Corporate Banner
Satellite Banner
Crystallography
Scientific Community
 
Become a Member | Sign in
Home>News>This Article
  News
Return

Findings to Help in Design of Drugs against Virus Causing Childhood Illnesses

Published: Friday, March 22, 2013
Last Updated: Friday, March 22, 2013
Bookmark and Share
New research findings may help scientists design drugs to treat a virus infection that causes potentially fatal brain swelling and paralysis in children.

The virus, called enterovirus 71, causes hand, foot and mouth disease and is common throughout the world. Although that disease usually is not fatal, the virus has been reported to cause fatal encephalitis in infants and young children, primarily in the Asia-Pacific region.

Currently, no cure exists for the infection.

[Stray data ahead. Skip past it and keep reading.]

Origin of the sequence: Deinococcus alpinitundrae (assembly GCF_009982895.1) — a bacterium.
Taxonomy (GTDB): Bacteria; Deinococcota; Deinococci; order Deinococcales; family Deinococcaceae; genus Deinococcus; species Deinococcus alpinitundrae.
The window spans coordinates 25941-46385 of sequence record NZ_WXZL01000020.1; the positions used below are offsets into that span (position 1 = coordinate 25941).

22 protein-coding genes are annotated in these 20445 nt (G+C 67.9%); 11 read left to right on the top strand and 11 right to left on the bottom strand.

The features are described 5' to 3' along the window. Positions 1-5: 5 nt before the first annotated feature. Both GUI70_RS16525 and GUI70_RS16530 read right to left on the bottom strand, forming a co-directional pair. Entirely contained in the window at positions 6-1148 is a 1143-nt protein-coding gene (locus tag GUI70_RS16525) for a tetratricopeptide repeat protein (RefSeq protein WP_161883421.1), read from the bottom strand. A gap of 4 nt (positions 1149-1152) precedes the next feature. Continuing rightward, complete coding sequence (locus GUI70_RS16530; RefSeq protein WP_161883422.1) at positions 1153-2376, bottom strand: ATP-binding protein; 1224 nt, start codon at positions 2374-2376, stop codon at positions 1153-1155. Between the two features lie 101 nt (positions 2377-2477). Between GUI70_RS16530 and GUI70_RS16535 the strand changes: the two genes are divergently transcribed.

New findings show the precise structure of the virus bound to a molecule that inhibits infection. The findings are detailed in a paper appearing this week in Proceedings of the National Academy of Sciences.

"These results provide a structural basis for development of drugs to fight enterovirus 71 infection," said Michael G. Rossmann, Purdue University's Hanley Distinguished Professor of Biological Sciences.

Rossmann is co-author of a paper with Purdue postdoctoral research associate Pavel Plevka; research scientist Rushika Perera; postdoctoral research associate Moh Lan Yap; Jane Cardosa, a researcher at Sentinext Therapeutics in Malaysia; and Richard J. Kuhn, a professor and head of Purdue's Department of Biological Sciences.

The researchers had previously used a technique called X-ray crystallography to determine the virus's precise structure. A small molecule called a "pocket factor" is located within a pocket of the virus's protective shell, called the capsid. When the virus binds to a human cell, the pocket factor is squeezed out of its pocket resulting in the destabilization of the virus particle, which then disintegrates and releases its genetic material to infect the cell and replicate.